Community theatre is amazing for a lot of reasons. Almost everyone is volunteering their time, most people in a show aren't getting paid, and everyone loves what they're doing.
1. You get to know more people in your community.
By doing community theatre, I've met a ton of different people. Other students, teachers, fast food workers, stay-at-home moms, everyone. By having this, I've even met people who are going to the same college that I am in the fall and who will be in the same program as me. This makes my transition to college so much easier. Instead of going in and worrying about making friends so I'm not lonely right away, I'll have people I know I can go to for help.
2. You make lifelong friends, even if you're only in one show with them.
I haven't actually been in a show, I've been backstage for multiple for my community theatre. But I honestly trust and love the friends I've made, and I even know a couple people who are in New York. One of my friends will be in an Off-Broadway production, and another will be leaving very soon to stage manage a different Off-Broadway production in New York.
Honestly, I consider some of these people closer to me than most of the people I spent 12 years in school with. These people I spent a few weeks with. It was a few weeks, but that also means I spent hours almost every night for a few weeks with all of them. That build such awesome bonds comparable to no other.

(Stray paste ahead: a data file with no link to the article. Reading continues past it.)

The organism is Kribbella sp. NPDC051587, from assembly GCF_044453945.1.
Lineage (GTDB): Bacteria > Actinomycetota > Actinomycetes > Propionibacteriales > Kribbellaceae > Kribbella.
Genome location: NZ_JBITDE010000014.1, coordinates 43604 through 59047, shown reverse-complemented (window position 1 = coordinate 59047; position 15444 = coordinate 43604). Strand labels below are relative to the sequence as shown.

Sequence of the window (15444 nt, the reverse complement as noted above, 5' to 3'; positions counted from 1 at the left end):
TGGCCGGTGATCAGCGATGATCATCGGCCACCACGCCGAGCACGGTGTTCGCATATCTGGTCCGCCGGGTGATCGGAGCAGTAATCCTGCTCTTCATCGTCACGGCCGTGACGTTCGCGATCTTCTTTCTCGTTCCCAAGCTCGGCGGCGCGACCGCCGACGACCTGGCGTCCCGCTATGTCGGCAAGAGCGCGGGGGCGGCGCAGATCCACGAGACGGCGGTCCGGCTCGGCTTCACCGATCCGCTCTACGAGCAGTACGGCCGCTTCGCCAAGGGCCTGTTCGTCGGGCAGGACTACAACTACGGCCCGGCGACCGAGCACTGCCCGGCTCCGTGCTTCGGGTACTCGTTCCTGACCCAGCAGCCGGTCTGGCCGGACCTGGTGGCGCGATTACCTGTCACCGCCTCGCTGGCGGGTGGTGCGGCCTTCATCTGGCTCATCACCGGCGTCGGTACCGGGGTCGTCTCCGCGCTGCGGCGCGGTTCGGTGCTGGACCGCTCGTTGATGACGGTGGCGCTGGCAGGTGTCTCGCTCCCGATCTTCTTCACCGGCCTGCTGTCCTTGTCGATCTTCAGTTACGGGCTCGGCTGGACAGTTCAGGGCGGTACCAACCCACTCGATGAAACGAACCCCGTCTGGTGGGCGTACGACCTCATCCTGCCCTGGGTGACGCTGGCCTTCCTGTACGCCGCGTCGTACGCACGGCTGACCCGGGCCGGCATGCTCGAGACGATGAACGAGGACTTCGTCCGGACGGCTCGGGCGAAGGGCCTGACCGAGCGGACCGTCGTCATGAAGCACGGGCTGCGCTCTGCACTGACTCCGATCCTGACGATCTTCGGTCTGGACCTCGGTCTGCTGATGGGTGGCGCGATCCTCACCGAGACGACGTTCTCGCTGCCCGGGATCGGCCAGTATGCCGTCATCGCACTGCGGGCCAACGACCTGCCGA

3. You meet so many different people.
I've met people more liberal and progressive than me, but I've also met super conservative people while doing theatre. No matter what, they've all taught me something new. I've made friends with people I probably wouldn't have approached in any other situation if we're being honest.
4. You build your resume.
Not just your theatre resume, either. By doing theatre, you build your people skills, team working skills, and problem-solving skills. A production can't go on without working together as a team, on-stage and off. Also, if you're on-stage, you may have to improvise if someone forgets to do something (it happens to the best of us). Off-stage, a problem may arise and you have to figure out how to fix it before that scene comes up.
Using myself as an example, I recently did backstage for a show where we had to move a wall on- and off-stage. At one point, a part for one of the brakes fell off and I had to fix it while everyone was on-stage for a scene. I also had to finish it before the scene was over and we had to move it again. The pressure was real, but I did it and I consider that a quick-thinking, problem-solving skill.
You can also put it down as volunteering experience, which always looks good on resumes and applications. It shows you're willing to work hard and put everything you can into something that means a lot to you, even when you're not getting paid. It shows you want to do more than the bare minimum.
The moral of the story is if you love theatre but don't want to make a career out of it: do community theatre! Even if you are trying to make a career out of it, you should do it. There are no downsides if you really love it and are willing to put work into it.